Covid and Our Preferential Option for the Poor

(posted: July 1 2020)


Covid and Our Preferential Option for the Poor

(Covid 19 Reflection #4)


We must never forget that the planet belongs to all mankind and is meant for all mankind;
the mere fact that some people are born in places with fewer resources or less development
does not justify the fact that they are living with less dignity.
(Pope Francis Evangelii Gaudium 190)



As I write this, in late June for publication on July 1, parts of Ontario have begun to emerge from the deepest portion of the Covid 19 lockdown. Not so here in Windsor-Essex. We remain in Stage 1; our higher rate of infection means that businesses and services will remain closed longer than in other areas. This is an inconvenience, even a hardship, for many people in my local area, but it is necessary to keep everyone as healthy as possible.

Covid 19, like other tragedies, has brought out some of our best and our worst traits. People have cared for their neighbours in ways that they hadn’t thought of doing. Essential workers have served as St. Vincent asked his followers to do ‘by the strength of their arms and the sweat of their brows.’ Everyone has been creative in how they managed work and family.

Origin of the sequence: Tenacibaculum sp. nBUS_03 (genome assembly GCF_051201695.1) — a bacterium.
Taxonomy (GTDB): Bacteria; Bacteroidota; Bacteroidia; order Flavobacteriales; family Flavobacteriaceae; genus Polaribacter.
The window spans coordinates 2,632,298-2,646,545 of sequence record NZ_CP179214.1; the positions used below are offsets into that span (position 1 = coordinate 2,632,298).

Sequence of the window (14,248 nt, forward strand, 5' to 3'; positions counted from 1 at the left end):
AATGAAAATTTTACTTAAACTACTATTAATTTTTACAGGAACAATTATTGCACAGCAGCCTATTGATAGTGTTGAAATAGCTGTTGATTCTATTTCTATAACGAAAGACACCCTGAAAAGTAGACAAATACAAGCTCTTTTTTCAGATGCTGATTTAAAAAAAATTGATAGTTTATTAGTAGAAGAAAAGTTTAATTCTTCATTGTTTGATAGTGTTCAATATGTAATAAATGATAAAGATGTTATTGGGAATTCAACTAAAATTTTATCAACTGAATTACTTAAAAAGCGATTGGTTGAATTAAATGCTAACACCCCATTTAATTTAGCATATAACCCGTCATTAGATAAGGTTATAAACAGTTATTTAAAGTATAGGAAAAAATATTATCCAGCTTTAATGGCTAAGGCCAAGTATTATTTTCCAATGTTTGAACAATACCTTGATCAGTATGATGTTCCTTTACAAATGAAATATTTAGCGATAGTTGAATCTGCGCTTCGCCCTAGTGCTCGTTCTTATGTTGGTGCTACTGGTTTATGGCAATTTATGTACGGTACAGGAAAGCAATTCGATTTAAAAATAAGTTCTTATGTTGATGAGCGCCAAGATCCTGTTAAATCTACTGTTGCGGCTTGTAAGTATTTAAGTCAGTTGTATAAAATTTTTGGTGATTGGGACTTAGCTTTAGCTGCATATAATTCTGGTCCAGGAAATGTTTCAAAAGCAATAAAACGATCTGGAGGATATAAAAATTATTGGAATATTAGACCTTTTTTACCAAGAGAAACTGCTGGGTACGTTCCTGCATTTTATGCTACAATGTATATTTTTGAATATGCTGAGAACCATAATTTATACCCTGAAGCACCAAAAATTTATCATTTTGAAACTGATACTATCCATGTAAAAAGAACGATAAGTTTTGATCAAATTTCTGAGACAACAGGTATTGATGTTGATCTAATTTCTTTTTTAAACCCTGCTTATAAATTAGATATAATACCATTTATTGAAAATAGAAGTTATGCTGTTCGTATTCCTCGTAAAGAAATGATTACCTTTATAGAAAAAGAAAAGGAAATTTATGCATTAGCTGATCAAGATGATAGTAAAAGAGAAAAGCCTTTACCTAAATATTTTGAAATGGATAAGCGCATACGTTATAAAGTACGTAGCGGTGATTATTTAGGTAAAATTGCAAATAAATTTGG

But as we become impatient with the restraints on our normal lives, there are those who would put blame on others. Windsor-Essex’s high infection rate is partly due to an outbreak in the agri-farm industry where thousands of workers from other countries are contracted each year to work on farms and in the massive greenhouses that produce a large amount of our county’s food. It is clear that the temporary workers who are ill became infected right here, in southern Ontario. Almost all were here long before Covid and any new arrivals have undergone mandatory quarantine. Yet we hear hurtful comments about ‘those people’ coming here when ‘there are people right here who aren’t willing to work’.

Both groups targeted in comments like these, the temporary workers and the unemployed, are people that Pope Francis is referring to in Evangelli Gaudium, that is, they are people with fewer resources than most in our country.

Poverty is a very complicated matter, whether it occurs in Canada, in our own communities, or in other countries. We might not be able to solve poverty but we can be kind. Kindness is simple, basic, a matter of loving our neighbors whether or not they share our languages, culture, religion or even financial status.


Jesus said,
You shall love the Lord your God with your whole heart,
with your whole soul, and with all your mind.
This is the greatest and the first commandment.
The second is like it:
You shall love your neighbour as yourself.
On these two commandments the whole law is based.
Blessings to all,
Denise

Spirituality Corner

Monthly Reflections
by Denise Bondy, Chair
ONRC Spirituality Committee